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"As technology advances, content quickly becomes obsolete"

Interview with Polish lecturer Izabela Walczak

Izabela Walczak is an academic lecturer and trainer from Poland. She spent most of her professional life working in the corporate world in different roles in management, projects and consulting. Now she uses her practical experience and background in English Language and Literature to teach international students at Academy of Humanities and Economics in Lodz. She is the co-author of a book on learning English, French and Dutch. AHE offers multiple higher educational programs, graduate and post graduate like Dance, Graphics, Political Science, Law, Psychology and many more. Izabela is working with us at the two-year long project FIDO (from the English acronym: "Fighting Fake News and Disinformation"), funded by the European Commission under the Erasmus Plus programme.

While discussing with Izabela I was curious about the handbook they had created during the project, where she was a main operational and vocational advisor of the process while partners contributed with the content. She also told us more about the challenges she saw during the creation of the manual and her intake on the fake news.

So, Izabela, together with partners you started with the FIDO project last year in March 2021, how do you find it so far?

Well, it has been interesting and intellectually stimulating. Although I am and I am a linguist and I am interested in politics, I had to read and learn a lot about the subject..

Izabela Walczak tekom FIDO delavnice.

Your organisation was responsible for challenging tool: IO2 (Manual). Please tell us more about it!

Indeed, this was, as it seems the most complex and time-consuming output in the project. First, I worked on assumptions and the initial concept of the document, then it was discussed with the project leader and the partners. Next, we all worked on the content in three stages, which in turn resulted in two draft versions of the document and the third, the final one. Thanks to good cooperation, the manual was actually finished before the deadline. 

The manual combines the chapters of theoretical knowledge. Would it be beneficial also for the public? For what kind of groups specially?

In fact it seems to be universal in terms of things one should know or at least be aware of, when focusing on the subject. I would say it is a very sound basis and a source for inspiration for anyone who is interested in or is going to address the topic of fake news professionally.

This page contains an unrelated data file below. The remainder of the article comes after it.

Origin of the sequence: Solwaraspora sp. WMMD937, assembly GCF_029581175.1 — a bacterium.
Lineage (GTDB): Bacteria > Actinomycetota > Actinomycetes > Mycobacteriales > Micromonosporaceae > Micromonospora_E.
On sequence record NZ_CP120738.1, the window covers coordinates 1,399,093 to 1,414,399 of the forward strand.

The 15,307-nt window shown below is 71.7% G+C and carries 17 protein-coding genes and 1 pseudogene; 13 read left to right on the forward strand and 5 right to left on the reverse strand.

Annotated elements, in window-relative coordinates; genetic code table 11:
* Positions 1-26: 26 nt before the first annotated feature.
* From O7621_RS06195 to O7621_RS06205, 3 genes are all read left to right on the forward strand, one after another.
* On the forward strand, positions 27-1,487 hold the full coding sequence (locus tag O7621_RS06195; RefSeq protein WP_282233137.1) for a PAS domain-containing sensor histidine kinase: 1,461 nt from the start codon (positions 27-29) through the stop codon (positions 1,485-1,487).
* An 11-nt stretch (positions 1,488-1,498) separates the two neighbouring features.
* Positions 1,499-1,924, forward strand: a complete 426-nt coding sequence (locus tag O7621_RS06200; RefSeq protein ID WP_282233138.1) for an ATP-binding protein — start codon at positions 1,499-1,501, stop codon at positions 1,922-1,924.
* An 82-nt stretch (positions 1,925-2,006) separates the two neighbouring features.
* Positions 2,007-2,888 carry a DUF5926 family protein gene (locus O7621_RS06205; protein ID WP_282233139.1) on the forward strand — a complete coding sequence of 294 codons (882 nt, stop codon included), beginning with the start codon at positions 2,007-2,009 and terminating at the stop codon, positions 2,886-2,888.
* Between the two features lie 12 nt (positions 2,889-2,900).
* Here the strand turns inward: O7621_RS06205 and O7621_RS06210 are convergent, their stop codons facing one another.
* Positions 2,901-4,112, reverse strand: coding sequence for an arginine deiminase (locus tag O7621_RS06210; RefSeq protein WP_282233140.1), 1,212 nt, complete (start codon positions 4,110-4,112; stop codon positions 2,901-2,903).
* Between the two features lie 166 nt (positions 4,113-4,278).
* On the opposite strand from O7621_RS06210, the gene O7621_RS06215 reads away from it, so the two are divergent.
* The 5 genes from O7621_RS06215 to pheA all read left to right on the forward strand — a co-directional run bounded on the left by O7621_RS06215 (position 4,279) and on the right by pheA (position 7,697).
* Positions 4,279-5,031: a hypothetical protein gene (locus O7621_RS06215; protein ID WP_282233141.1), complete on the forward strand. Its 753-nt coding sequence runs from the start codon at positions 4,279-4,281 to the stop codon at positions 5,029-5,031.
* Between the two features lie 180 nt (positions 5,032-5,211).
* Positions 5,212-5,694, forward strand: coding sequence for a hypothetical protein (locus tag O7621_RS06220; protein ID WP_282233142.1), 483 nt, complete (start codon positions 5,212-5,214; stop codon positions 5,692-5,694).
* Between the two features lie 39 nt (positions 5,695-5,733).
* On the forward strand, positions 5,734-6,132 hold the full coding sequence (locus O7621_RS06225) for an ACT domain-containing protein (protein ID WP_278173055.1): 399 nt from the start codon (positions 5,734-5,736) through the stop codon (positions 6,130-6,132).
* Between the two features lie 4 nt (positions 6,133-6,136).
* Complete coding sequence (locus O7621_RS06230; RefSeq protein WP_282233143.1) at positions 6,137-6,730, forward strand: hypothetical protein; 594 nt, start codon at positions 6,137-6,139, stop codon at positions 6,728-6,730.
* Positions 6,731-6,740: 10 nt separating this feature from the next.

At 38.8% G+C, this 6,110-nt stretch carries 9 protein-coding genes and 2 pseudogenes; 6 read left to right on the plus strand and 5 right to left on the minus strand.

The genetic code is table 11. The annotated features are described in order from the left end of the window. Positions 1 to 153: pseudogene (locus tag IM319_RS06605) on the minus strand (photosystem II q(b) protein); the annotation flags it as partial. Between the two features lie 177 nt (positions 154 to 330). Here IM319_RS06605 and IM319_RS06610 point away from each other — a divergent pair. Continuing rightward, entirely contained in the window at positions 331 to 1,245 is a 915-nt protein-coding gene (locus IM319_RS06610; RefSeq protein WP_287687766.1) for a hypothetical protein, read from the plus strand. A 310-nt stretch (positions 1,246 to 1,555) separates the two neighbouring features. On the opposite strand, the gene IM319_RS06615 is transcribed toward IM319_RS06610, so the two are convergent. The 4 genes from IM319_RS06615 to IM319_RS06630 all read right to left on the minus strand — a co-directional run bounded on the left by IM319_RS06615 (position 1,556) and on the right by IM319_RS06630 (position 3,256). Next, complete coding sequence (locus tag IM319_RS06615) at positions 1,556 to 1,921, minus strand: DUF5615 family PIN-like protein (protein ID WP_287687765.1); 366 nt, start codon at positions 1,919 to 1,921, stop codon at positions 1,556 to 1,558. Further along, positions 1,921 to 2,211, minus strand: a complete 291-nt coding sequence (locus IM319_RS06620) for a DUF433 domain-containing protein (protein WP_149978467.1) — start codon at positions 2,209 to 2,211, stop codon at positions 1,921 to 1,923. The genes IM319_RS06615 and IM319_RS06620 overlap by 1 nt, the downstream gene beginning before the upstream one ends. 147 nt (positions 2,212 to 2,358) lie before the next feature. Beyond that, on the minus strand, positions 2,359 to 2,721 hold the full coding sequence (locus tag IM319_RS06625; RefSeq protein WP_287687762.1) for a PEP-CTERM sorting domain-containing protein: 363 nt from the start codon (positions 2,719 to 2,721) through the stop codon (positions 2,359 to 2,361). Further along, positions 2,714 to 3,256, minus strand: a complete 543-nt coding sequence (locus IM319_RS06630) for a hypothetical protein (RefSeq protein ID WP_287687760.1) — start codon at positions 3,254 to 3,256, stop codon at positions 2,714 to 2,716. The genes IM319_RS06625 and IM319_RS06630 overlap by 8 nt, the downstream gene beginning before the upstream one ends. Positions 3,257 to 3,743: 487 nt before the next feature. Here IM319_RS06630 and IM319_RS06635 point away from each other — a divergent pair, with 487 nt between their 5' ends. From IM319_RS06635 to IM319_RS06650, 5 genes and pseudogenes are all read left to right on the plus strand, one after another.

Will it be translated into other languages? To which ones? Yes, it will be available in in all project partner countries, i.e. Polish, Slovenian, Italian and Greek.In general Izabela, do you think there is a need to develop this type of content (on fake news, disinformation etc.) in the current digital information age?

To be honest, there is  quite a lot of content available already, it has been a hot topic for quite some time now; the question is, if and how it is going to be used by educators. One of the challenges is also the fact that with the progress in technology some of the content becomes obsolete very fast. The example here is deep fake, which is getting practically impossible to detect without the support of proper tools.

How do you interact with the partners? How does the cooperation work?

We brainstormed ideas in online meetings and live during the project meeting in Italy; the project administration tool Admin Project enabled managing tasks and conversations around them.  

What do you consider to be the biggest success at the end of the FIDO project?

Well, apart from the fact that that we work according to or ahead of schedule, it seems that FI.DO combined different perspectives on the subject of fake news. For example, I had a different vision of what the partner inputs for the manual will be, to what we actually included there. But this is very good and makes it even a more interesting read.


Izabela Walczak s sodelavci.

 Would you like to add something?

The real danger we seem to be facing now, is not some crazy conspiracy stories or false information that you can recognize pretty easily. The real issue, is that on one hand mainstream media are using the same ‘tools’ as fake news producers, but more worryingly, the apply very subtle manipulation techniques to steer public opinion. At the same time the term ‘fake news’, similarly to ‘political correctness’, is used as justification for hiding important information or silencing the uncomfortable criticism with blatant censorship. I personally prefer to accept some reasonable amount of silly misinformation rather than end up being exposed only to propaganda, which is what mainstream media are becoming. To make things worse, both private social media and debunking organizations seem to be biased, too. This is a serious threat to freedom of speech and expression.


Izabela Walczak was interviewed by Katja Lihtenvalner, PhD candidate in adult education, media analyst, journalist and producer. She works as a media content researcher, educational content design consultant, journalist and videographer in the FIDO project under the Ljubljana-based video production company Rusaalka.

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